(San Francisco) - San Francisco Mayor Gavin Newsom should use the Olympic torch’s passage through San Francisco on Wednesday, April 9 to defend the freedom of expression and assembly and to highlight ongoing abuses in China linked to the Beijing Games, Human Rights Watch said today.

San Francisco is the only North American city through which the Olympic torch will pass. Despite the ongoing crackdown in Tibet, recent jailing of leading human rights advocates in China, and other abuses that are taking place as a result of the 2008 Games in Beijing, the mayor continues to call hosting the relay an “extraordinary honor” and insists hosting the flame is about sports, not politics.

For months, activists have called on officials in San Francisco to release information about the route of the torch relay so that they could plan protests. Initially they were told by the Mayor’s Office and other city officials that the route had yet to be determined by the Beijing Organizing Committee of the Olympic Games (BOCOG), and the City of San Francisco could not yet release information about the route. Protests, they were told, would be limited to designated “free-speech zones.” On April 1, after being pressured by the ACLU of Northern California and Human Rights Watch, the city finally released details of the torch route and the mayor publicly assured protesters they would have access along the entire route.

“The City of San Francisco has finally reversed course to be more transparent about Olympic torch relay details,” said Kenneth Roth, executive director of Human Rights Watch, who will be in the Bay Area this week. “Now is the moment for the mayor and other leading San Francisco officials to also find a public voice about ongoing human right violations in China today.”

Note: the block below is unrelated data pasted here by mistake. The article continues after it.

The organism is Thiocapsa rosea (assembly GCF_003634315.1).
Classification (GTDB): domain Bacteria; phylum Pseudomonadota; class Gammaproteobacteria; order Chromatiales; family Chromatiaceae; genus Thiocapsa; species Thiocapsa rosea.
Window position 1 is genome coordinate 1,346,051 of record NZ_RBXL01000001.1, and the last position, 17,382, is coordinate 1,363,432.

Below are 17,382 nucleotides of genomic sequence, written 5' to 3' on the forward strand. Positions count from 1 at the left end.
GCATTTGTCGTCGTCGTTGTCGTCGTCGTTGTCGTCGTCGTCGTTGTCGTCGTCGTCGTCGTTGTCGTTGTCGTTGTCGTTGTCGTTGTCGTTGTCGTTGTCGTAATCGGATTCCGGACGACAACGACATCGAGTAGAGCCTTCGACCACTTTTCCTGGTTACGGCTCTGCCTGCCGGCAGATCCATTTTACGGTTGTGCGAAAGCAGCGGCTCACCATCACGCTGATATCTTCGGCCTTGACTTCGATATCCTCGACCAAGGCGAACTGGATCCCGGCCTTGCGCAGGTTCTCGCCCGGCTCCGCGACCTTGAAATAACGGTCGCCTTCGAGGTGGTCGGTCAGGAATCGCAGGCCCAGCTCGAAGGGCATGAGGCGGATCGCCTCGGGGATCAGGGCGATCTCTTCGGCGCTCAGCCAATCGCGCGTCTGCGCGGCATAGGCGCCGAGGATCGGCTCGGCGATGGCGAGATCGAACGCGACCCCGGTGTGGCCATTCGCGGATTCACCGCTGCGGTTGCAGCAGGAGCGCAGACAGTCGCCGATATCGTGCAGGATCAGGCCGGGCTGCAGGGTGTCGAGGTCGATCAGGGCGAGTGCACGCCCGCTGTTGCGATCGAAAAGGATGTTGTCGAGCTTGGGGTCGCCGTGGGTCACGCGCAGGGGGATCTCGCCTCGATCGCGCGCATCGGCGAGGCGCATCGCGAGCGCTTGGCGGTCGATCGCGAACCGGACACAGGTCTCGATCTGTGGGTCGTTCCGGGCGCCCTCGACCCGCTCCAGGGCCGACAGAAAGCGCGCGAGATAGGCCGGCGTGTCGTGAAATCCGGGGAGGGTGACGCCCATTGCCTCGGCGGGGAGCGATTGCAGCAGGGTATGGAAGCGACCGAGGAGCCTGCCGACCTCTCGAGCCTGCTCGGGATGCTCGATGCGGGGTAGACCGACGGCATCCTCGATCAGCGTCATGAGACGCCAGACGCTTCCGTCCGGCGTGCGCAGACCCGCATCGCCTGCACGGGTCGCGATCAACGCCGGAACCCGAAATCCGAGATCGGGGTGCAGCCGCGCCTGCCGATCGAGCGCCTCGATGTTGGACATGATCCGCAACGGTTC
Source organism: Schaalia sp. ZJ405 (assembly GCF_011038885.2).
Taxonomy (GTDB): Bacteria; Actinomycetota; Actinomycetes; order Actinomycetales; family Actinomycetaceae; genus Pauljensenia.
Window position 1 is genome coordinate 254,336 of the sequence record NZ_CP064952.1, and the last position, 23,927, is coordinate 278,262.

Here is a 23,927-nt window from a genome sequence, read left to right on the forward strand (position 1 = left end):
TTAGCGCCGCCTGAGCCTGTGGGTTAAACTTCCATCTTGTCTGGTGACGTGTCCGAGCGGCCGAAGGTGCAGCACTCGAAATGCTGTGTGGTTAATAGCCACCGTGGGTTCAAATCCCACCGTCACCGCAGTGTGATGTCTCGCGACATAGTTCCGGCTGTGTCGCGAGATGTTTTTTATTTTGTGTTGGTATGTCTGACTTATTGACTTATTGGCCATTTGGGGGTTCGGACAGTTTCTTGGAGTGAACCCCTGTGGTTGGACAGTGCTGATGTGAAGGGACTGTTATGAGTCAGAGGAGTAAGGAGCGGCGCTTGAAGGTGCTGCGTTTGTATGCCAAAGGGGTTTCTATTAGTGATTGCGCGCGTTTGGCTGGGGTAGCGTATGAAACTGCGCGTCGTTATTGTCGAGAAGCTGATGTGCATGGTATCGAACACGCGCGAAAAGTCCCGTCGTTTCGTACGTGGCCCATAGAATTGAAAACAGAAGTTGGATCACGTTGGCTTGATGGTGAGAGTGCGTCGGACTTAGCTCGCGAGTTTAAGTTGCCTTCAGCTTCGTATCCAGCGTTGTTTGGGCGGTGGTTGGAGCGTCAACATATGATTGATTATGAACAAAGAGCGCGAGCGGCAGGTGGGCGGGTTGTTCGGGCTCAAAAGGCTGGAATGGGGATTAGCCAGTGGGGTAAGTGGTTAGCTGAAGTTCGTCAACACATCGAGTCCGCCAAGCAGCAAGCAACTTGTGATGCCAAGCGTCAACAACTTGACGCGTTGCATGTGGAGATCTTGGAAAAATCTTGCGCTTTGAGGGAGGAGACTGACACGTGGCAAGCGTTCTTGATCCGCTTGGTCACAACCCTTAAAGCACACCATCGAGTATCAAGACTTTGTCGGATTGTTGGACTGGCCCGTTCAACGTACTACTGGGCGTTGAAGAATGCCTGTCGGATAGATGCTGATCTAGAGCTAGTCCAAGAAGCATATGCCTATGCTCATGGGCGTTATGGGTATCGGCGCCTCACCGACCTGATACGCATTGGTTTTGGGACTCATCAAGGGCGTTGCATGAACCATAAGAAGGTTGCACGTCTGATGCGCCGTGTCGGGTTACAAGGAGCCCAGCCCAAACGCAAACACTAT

Tibet activists have been protesting outside San Francisco City Hall since the crackdown in Tibetan areas began in mid-March. On April 7, three members of Students for a Free Tibet scaled the Golden Gate Bridge to unfurl banners. The torch relay has ignited similar protests in previous host cities, including Athens, London, and Paris. The Olympic torch was scheduled to tour 21 nations; the next slated city stops are Buenos Aires and Dar es Salaam.

Human Rights Watch has called for the Olympic torch not to go through the Tibetan capital, Lhasa, as scheduled on June 20-21 unless the Chinese government agrees to an independent investigation into its repression of protests there in March 2008.

Over the past year, Human Rights Watch has documented numerous abuses in China tied to Beijing’s hosting of the 2008 Summer Games, including media and internet censorship, extrajudicial house arrests and sentences on charges of state subversion of government critics, abuses of migrant construction workers, forced evictions, and the ongoing crackdown on protests in Tibet. Last week, leading human rights advocate Hu Jia was given a three-and-a-half-year sentence for criticizing the Chinese government in the context of the Games. Previously, Yang Chunlin received a five-year sentence for having begun a petition titled, “We want human rights, not the Olympics.”

“One goal of awarding China the Olympics was to improve human rights in China and Beijing’s adherence to international standards,” said Roth. “As the Olympic torch relay makes its way around the world, leaders should not be emulating the Chinese government in its opposition to peaceful dissent and protests.”

Human Rights Watch does not support a boycott of the Olympics, but rather urges the Chinese government to fulfill its human rights commitments, particularly those made in order to win the right to host these Games. Human Rights Watch also urges protestors not to use any form of violence in expressing their views and security officials to exercise restraint.